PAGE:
Step by step, fitness trackers keep up with our every move, and in some cases, our sleep, our heart rate, blood pressure, and more. Wearing them not only might help you get in better shape, but also might earn you an extra couple dollars, if your employer or insurance company is among those incentivizing your wellness.
“They'll either offer you a decreased rate, or they will offer you money in a federal savings account, or along those lines, so some sort of discount in order to help offset costs,” says Dr. Andrew Boyd, an Associate Professor of Biomedical and Health Information Sciences, University of Illinois at Chicago.
The plans are typically voluntary and offer free or discounted wearable devices.
But Dr. Boyd says you should step carefully before agreeing to share this info. He explains, “This data can reveal more information about you than many people realize. Your heart rate data sounds innocuous, but it's actually quite revealing.”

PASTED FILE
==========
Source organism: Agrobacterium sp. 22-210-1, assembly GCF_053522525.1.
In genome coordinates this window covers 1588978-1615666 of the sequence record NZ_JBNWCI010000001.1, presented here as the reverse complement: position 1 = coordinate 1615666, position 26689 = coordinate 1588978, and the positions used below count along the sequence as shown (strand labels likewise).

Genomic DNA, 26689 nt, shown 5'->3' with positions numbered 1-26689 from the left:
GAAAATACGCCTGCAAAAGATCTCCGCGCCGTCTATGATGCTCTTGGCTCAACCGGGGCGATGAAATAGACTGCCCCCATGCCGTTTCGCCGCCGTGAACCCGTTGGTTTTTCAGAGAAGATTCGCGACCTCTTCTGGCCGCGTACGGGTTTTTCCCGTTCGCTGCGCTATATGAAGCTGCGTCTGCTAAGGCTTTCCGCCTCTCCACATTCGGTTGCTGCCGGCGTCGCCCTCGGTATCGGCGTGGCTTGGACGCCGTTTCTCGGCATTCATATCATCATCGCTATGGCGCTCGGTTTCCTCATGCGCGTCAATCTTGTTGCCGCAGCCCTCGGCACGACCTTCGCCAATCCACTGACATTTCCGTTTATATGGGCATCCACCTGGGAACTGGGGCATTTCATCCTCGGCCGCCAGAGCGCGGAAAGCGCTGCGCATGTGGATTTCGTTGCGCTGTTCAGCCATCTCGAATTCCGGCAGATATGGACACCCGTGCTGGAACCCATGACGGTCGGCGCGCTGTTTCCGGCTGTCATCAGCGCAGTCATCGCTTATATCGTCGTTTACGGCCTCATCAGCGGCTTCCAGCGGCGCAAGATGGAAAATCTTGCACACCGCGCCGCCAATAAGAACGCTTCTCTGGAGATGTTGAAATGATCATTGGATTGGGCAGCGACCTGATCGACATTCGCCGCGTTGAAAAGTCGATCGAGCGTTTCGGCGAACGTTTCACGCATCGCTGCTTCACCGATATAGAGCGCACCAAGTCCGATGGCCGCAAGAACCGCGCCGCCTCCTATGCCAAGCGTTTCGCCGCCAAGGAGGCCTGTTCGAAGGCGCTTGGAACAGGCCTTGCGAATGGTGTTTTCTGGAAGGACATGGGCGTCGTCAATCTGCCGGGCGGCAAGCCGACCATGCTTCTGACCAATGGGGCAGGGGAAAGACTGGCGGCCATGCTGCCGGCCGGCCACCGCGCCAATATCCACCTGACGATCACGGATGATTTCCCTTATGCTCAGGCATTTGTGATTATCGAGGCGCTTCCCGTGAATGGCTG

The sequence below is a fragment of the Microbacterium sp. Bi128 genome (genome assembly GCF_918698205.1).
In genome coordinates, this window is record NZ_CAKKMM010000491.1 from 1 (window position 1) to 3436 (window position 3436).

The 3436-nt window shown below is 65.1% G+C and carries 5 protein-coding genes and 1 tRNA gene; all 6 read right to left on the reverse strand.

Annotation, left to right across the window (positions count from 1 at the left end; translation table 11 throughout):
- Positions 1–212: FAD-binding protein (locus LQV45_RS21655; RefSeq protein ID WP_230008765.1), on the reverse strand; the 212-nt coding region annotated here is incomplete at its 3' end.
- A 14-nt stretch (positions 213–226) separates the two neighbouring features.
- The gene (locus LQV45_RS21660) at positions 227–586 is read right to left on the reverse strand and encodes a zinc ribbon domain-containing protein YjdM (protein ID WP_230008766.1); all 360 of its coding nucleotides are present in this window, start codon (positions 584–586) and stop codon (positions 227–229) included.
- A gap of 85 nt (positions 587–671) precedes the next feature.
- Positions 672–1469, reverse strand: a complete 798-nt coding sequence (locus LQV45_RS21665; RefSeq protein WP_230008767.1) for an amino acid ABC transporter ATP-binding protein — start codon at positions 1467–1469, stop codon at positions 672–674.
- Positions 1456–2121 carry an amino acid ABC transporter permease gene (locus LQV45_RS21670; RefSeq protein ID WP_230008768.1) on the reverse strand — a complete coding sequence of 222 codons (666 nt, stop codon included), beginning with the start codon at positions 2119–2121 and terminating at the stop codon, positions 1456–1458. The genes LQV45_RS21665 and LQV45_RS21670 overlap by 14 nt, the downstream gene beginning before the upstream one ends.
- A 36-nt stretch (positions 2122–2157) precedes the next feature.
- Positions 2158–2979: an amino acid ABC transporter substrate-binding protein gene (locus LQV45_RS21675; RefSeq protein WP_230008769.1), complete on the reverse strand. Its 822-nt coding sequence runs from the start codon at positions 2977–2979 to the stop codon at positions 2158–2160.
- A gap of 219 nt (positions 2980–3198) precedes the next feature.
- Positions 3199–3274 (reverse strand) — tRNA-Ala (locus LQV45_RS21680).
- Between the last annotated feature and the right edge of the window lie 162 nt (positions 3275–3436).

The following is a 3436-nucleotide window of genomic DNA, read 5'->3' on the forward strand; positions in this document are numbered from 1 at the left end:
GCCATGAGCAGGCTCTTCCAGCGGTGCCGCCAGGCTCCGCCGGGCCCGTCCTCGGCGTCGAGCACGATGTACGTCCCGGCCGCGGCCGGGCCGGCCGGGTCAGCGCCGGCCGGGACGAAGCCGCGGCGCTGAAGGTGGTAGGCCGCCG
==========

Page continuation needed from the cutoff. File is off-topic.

He says it’s important to find out what information is being shared and how it will be used.
The fear is it may lead to a rate hike, or tell them you’re not worth the risk of insuring in the future, especially if current health care laws are repealed.
Dr. Boyd explains, “It's being used to promote wellness. Great. But, how do we prevent future insurance companies, future health companies, or future employers from using it to discriminate against you? There isn't a specific protection yet to limit this technology.”
Meantime, the data is already being used in criminal cases and police investigations. Dr. Boyd says we don’t know how the data will be used in the future. So, he suggests asking yourself if the company offering the incentive is one you would trust with your personal information down the road.
“There are lots of honorable companies who will use the data exactly as promised, but sometimes, some companies don't,” explains Dr. Boyd.
FItbit says the company makes it clear to users they are in control of their data at all times. Users can deny access to their information if they decide they no longer want to share it with their employer.